Business and Ethics / People of SU

Fashion Forward (thinking)

Written by Tina Potterf

September 28, 2021

Photo of alumna Desi Caswell standing behind a window at a downtown Seattle store, Corre.

Image credit: Yosef Chaim Kalinko

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Apparel company brings an environmentally friendly and ethical approach to couture.

What for Desi Caswell, ’18, started as a passion project has turned into a sustainable profession—emphasis on the sustainable. For Caswell, this means working for a company that doesn’t just pay lip service to environmental and climate issues but instead is doing its part to make the world—and our place in it—that much better. And it starts with what we wear.

Caswell is director of operations and social impact for Guillermo Bravo, a sneaker and apparel company based in Seattle, and CORRE, a shoe store in the Madrona neighborhood. But this is no ordinary clothing outlet—the Latino-owned brand focuses on sustainable, genderless apparel constructed from ethically sourced products and materials. Imagine this: An old jersey transformed into a designer-quality top. A pair of trainers reimagined to add new appeal to old kicks. But it doesn’t just stop there.

“We create clothes and sneakers that reflect the fashion industry we hope to see in the future—one not categorized or defined by gender, but that is fluid and truly encourages full expression of the individual,” she says.

Starting out as a volunteer helping good friend and founder Luis Vélez with event planning and project management, Caswell became a full-time employee of Guillermo Bravo last October. In addition to overseeing the day-to-day operations, she also creates and implements business strategies and events at Guillermo Bravo’s Capitol Hill design studio and at CORRE.

“I was drawn to the company because of its focus on making an impact on the fashion world and the way we create clothes,” says Caswell. “Everything I do is rooted in creating a space where people can freely express themselves."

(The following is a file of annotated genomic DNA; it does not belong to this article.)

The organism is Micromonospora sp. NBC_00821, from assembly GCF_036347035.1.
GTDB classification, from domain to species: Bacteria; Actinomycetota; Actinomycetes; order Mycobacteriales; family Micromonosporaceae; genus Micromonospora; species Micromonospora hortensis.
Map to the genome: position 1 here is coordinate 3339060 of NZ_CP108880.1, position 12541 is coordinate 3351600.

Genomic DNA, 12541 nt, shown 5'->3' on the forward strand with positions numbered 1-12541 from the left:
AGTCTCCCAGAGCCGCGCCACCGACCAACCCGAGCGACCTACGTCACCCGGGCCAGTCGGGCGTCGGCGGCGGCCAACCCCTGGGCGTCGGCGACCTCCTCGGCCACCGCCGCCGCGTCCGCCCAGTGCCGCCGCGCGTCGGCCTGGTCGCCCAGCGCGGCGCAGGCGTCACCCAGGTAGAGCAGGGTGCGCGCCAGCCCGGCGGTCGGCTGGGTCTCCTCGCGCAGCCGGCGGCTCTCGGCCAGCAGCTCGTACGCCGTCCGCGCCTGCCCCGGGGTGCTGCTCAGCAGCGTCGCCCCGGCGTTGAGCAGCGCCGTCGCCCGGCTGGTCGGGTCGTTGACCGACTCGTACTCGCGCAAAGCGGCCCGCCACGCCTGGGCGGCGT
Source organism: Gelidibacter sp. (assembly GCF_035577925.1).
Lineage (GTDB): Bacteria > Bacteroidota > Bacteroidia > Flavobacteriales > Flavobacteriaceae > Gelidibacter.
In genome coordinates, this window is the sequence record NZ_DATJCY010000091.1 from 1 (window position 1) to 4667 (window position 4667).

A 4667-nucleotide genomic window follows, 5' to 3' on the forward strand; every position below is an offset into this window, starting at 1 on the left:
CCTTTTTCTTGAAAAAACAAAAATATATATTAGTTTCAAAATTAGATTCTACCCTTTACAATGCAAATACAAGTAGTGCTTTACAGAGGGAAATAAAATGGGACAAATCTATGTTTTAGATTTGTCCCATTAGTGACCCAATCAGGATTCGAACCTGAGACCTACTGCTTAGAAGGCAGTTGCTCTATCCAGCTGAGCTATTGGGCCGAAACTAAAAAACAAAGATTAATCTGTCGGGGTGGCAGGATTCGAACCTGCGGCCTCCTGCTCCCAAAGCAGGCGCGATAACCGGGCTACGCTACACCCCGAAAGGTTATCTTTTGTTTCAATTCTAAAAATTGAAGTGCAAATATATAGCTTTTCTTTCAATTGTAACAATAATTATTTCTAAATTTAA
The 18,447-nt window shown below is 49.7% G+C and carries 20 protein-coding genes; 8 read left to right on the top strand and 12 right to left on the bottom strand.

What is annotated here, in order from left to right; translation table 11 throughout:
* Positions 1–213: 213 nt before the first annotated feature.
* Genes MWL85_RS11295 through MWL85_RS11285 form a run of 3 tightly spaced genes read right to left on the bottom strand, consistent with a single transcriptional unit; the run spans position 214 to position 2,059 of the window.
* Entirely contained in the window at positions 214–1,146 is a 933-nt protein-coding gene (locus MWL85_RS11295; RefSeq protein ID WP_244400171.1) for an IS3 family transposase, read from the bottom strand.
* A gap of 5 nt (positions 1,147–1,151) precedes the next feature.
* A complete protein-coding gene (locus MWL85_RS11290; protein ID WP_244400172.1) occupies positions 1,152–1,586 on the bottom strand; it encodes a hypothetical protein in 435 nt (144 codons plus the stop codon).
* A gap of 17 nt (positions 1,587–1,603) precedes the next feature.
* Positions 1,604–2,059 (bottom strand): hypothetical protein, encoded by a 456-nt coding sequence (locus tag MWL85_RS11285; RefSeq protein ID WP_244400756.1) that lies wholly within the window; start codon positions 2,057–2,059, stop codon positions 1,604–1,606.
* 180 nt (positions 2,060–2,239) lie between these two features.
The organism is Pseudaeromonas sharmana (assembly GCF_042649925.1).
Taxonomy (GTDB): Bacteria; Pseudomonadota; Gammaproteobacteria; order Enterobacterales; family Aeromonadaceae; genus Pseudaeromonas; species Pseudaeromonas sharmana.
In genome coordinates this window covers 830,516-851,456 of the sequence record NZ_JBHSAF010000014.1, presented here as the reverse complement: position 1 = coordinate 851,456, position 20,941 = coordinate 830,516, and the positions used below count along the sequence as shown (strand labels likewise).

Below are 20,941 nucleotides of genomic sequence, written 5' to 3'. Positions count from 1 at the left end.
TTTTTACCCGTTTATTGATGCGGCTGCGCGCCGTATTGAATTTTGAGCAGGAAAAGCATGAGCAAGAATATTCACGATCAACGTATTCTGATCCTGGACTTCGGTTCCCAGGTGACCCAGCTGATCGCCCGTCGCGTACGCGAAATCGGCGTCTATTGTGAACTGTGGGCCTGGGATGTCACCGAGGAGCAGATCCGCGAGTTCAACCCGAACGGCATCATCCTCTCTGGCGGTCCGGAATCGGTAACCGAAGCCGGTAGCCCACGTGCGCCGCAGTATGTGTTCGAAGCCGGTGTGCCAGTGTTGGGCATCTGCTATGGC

The work has been life changing, says Caswell, and extends beyond the selection of fabrics and recycled clothing to include partnering with models, photographers, factories and mills “that share our interests in fighting for social justice and humane business practices. We refuse to participate in fast fashion and clothing that is created inexpensively and unethically,” she says.

Last fall, Guillermo Bravo teamed up with Seattle U Athletics in creating the Upcycle University Collection, a clothing line that merges sports and fashion. Following Athletics’ branding move from Nike apparel, footwear and accessories to adidas, there was suddenly items no longer usable by the teams that needed a new home.

Enter Caswell, who pitched the Seattle U and Guillermo Bravo partnership to Vélez, who was on board with the idea.

“I was aware that the Athletics department had quite a bit of Nike apparel they would be unable to use and reached out with a unique opportunity to breathe new life into the jerseys and equipment,” she says. “As a former student, proposing a collaboration with SU Athletics would be a perfect fit … . I reached out to my friend, (men’s basketball) Head Coach Jim Hayford, about the project and he connected me with the channels to start implementing the collection. A week later, Luis and I filled our cars with boxes and boxes of SU apparel and started preparing for the project.”